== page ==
Department of Justice Offers Guidance on Web Accessibility

Seal of the Department of Justice, which issued web accessibility guidance.

After years of silence on the issue, the Department of Justice (DoJ) has finally issued Web Accessibility Guidance to help website owners understand how the ADA applies to their websites. The guidance reviews why website accessibility is important, how websites can comply with Title II or III of the ADA, and how the DoJ is enforcing web accessibility. This is the first time in many years that the DoJ has made any reference to website accessibility guidelines or regulations. 

This guidance uses clear language to simply explain accessibility so every website owner can easily understand what the ADA requires. Assistant Attorney General Kristen Clarke for the Justice Department’s Civil Rights Division says, “We have heard the calls from the public on the need for more guidance on web accessibility, particularly as our economy and society become increasingly digitized.”

The ADA applies to government and public websites

The guidance clearly indicates that the DoJ applies the ADA Titles II and III to websites.  Websites of state and local government agencies are covered by ADA Title II, while places of public accommodation are covered by Title III. 

“…The Department has consistently taken the position that the ADA’s requirements apply to all the services, programs, or activities of state and local governments, including those offered on the web,” and also to, “all the goods, services, privileges, or activities offered by public accommodations, including those offered on the web.” [Emphasis added.]

DoJ now prioritizing website accessibility

The DoJ is committed to using its enforcement abilities to promote website accessibility. The guidance cites a number of instances in which the DoJ reached agreements with various government agencies, schools, and private businesses to address and resolve accessibility issues. It makes clear that it has increased its efforts to secure digital accessibility and will continue to do so in the future.

“…the Department is committed to using its enforcement authority to ensure website accessibility for people with disabilities and to ensure that the goods, services, programs, and activities that businesses and state and local governments make available to the public are accessible.” 

Flexible compliance guided by WCAG and 508

While this web accessibility guidance is not a checklist for compliance, it does suggest that website owners use the existing technical standards such as Web Content Accessibility Guidelines (WCAG) and Section 508 to guide their accessibility initiatives. As long as websites are accessible to people with disabilities, what that accessibility looks like is up to the creativity of the website owner or designer. This allows business owners to offer accessible websites without compromising unique design.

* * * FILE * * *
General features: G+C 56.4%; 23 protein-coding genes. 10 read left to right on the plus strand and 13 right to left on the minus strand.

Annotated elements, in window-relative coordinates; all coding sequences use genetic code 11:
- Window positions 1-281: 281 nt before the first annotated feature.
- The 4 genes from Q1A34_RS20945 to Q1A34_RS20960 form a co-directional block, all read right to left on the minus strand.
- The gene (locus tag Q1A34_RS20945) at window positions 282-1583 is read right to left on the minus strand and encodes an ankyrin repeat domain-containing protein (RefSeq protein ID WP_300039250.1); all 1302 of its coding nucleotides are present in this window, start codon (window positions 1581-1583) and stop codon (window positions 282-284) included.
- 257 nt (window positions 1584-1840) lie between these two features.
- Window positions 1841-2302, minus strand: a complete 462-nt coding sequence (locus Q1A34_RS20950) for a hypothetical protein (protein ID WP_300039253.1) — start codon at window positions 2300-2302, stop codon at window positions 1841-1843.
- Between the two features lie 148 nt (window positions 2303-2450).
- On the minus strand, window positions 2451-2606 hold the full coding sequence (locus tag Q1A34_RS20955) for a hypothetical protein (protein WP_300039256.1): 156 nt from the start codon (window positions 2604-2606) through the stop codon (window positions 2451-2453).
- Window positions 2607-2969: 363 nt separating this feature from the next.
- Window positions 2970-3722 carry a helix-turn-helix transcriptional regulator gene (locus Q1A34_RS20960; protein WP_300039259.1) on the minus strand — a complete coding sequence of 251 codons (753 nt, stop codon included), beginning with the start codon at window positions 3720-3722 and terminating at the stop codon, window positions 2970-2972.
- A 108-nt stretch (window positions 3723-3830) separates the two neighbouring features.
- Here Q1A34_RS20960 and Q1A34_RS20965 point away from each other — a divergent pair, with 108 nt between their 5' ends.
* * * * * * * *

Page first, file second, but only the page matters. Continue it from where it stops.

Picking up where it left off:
“Even though businesses and state and local governments have flexibility in how they comply with the ADA’s general requirements of nondiscrimination and effective communication, they still must ensure that the programs, services, and goods that they provide to the public—including those provided online—are accessible to people with disabilities.”

What does this mean for organizations?

Now that there is a clear statement from the Department of Justice, organizations can plan to make all digital content and resources accessible. Web accessibility strategies should cover all existing and new content they create and publish, including web pages, applications, and documents (yes, PDFs too!). Here are some ways organizations can start working towards web accessibility:

  1. Plan and budget for digital accessibility, both for legacy and new content
  2. Create an accessibility statement and a roadmap to ensure your digital content is accessible. 
  3. Remediate any inaccessible content as quickly as possible
  4. Hire and/or train your staff in website accessibility 
  5. Build accessibility culture throughout your organization by making content creators responsible for digital accessibility during content creation
  6. Conduct regular audits to ensure your content is accessible

For more details on building a PDF accessibility roadmap, check out this blog.

Certainty for website owners

This web accessibility guidance is a great resource for website owners who can now be certain that the ADA applies to their websites as well as their physical locations. The DoJ also makes clear that it will be enforcing digital accessibility going forward and that website owners can avoid enforcement actions by using standards like WCAG and 508 to guide their web design initiatives.

Need help building a culture of accessibility and a roadmap for PDF remediation for your organization?  We’re happy to help!

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Nina Overdorff

Nina comes to Onix with years of sales and marketing experience from a variety of industries, and holds a BS in Language Arts Education. Nina has a passion for words, storytelling, and information, which she believes everyone should have access to regardless of ability. After spending time as a teacher with a blind student, she became much more aware of the limitations and abilities of web accessibility, and how essential it is to those experiencing disabilities. “Being able to access information equally ensures that everyone has an equal opportunity for education, employment, and success in life.”